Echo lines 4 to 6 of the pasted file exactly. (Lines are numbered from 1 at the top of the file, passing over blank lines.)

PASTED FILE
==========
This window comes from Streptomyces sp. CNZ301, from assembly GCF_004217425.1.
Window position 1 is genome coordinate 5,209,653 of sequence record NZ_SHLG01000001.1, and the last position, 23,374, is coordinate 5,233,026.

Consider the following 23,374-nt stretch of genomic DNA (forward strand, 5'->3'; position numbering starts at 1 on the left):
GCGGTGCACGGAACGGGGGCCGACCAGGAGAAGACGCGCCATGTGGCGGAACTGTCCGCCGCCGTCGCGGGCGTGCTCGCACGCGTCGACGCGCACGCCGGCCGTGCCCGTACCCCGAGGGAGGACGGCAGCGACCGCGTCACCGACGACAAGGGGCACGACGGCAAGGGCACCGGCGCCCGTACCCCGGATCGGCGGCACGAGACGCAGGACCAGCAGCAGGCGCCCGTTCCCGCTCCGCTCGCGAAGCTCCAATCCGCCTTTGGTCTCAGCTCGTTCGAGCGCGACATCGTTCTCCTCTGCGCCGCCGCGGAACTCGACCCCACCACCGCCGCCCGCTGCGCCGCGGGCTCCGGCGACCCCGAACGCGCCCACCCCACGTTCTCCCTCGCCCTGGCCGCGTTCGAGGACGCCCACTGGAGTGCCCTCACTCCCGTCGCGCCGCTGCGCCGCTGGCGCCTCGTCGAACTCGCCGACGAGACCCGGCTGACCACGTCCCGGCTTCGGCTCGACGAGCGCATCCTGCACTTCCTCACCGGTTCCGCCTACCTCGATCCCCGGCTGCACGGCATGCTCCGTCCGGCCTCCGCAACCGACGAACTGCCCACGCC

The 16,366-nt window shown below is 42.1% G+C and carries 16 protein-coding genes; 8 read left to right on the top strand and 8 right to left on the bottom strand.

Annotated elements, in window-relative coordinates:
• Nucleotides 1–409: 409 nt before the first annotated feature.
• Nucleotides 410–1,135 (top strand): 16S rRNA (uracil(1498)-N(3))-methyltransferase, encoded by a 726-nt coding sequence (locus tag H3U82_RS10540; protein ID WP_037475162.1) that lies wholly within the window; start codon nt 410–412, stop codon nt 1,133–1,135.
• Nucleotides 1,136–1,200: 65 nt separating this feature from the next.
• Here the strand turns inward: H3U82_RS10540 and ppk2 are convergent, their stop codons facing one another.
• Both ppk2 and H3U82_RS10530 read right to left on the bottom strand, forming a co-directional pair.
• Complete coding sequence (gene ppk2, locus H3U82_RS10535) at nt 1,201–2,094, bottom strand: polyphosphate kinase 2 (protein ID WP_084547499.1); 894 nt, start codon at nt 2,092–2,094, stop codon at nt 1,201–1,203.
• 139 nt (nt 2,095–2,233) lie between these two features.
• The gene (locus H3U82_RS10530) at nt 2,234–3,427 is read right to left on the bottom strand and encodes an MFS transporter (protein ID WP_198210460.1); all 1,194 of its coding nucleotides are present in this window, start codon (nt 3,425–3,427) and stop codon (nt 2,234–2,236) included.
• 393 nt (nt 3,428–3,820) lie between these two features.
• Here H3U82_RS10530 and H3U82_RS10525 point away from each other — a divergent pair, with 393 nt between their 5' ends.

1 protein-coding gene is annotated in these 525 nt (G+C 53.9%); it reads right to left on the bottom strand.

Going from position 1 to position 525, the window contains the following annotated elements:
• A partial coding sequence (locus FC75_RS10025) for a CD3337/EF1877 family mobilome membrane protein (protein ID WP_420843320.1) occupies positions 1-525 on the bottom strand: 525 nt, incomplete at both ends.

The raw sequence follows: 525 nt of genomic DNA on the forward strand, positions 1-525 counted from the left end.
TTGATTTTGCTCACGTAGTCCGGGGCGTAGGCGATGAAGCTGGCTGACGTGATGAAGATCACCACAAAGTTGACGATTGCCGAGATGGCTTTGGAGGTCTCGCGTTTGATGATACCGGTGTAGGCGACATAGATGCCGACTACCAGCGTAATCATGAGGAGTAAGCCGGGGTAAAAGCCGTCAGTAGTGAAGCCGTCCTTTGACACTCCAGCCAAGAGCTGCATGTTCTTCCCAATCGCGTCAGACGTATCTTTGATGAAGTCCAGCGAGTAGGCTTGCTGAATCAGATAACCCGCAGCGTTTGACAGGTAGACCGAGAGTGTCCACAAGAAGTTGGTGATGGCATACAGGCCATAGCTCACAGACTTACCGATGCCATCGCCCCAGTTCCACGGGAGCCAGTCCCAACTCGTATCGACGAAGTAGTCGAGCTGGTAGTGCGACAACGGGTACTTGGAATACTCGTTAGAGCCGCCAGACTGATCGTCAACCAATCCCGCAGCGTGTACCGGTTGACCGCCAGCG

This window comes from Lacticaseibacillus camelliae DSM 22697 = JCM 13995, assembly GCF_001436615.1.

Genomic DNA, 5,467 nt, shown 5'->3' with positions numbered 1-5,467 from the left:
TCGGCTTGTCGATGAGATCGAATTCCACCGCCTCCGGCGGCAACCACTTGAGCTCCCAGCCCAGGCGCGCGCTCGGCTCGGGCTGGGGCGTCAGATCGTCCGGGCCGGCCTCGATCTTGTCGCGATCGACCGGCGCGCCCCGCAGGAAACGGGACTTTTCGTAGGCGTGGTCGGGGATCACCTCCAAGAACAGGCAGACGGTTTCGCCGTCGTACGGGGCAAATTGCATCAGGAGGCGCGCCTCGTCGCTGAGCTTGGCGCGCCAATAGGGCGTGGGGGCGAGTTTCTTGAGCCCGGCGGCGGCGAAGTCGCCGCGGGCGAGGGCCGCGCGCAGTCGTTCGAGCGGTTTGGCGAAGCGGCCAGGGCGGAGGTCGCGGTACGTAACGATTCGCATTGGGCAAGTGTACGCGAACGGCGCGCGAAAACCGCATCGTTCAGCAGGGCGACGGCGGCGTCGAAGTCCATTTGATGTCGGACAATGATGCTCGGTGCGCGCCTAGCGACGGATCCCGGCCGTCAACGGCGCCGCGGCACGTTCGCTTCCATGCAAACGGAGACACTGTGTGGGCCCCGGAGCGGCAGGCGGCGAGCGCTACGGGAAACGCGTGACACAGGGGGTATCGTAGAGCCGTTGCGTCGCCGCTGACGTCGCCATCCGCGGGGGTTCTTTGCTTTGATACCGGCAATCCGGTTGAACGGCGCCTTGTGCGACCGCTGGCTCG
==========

GCGGTGCACGGAACGGGGGCCGACCAGGAGAAGACGCGCCATGTGGCGGAACTGTCCGCCGCCGTCGCGGGCGTGCTCGCACGCGTCGACGCGCACGCCGGCCGTGCCCGTACCCCGAGGGAGGACGGCAGCGACCGCGTCACCGACGACAAGGGGCACGACGGCAAGGGCACCGGCGCCCGTACCCCGGATCGGCGGCACGAGACGCAGGACCAGCAGCAGGCGCCCGTTCCCGCTCCGCTCGCGAAGCTCCAATCCGCCTTTGGTCTCAGCTCGTTCGAGCGCGACATCGTTCTCCTCTGCGCCGCCGCGGAACTCGACCCCACCACCGCCGCCCGCTGCGCCGCGGGCTCCGGCGACCCCGAACGCGCCCACCCCACGTTCTCCCTCGCCCTGGCCGCGTTCGAGGACGCCCACTGGAGTGCCCTCACTCCCGTCGCGCCGCTGCGCCGCTGGCGCCTCGTCGAACTCGCCGACGAGACCCGGCTGACCACGTCCCGGCTTCGGCTCGACGAGCGCATCCTGCACTTCCTCACCGGTTCCGCCTACCTCGATCCCCGGCTGCACGGCATGCTCCGTCCGGCCTCCGCAACCGACGAACTGCCCACGCC

The 16,366-nt window shown below is 42.1% G+C and carries 16 protein-coding genes; 8 read left to right on the top strand and 8 right to left on the bottom strand.

Annotated elements, in window-relative coordinates: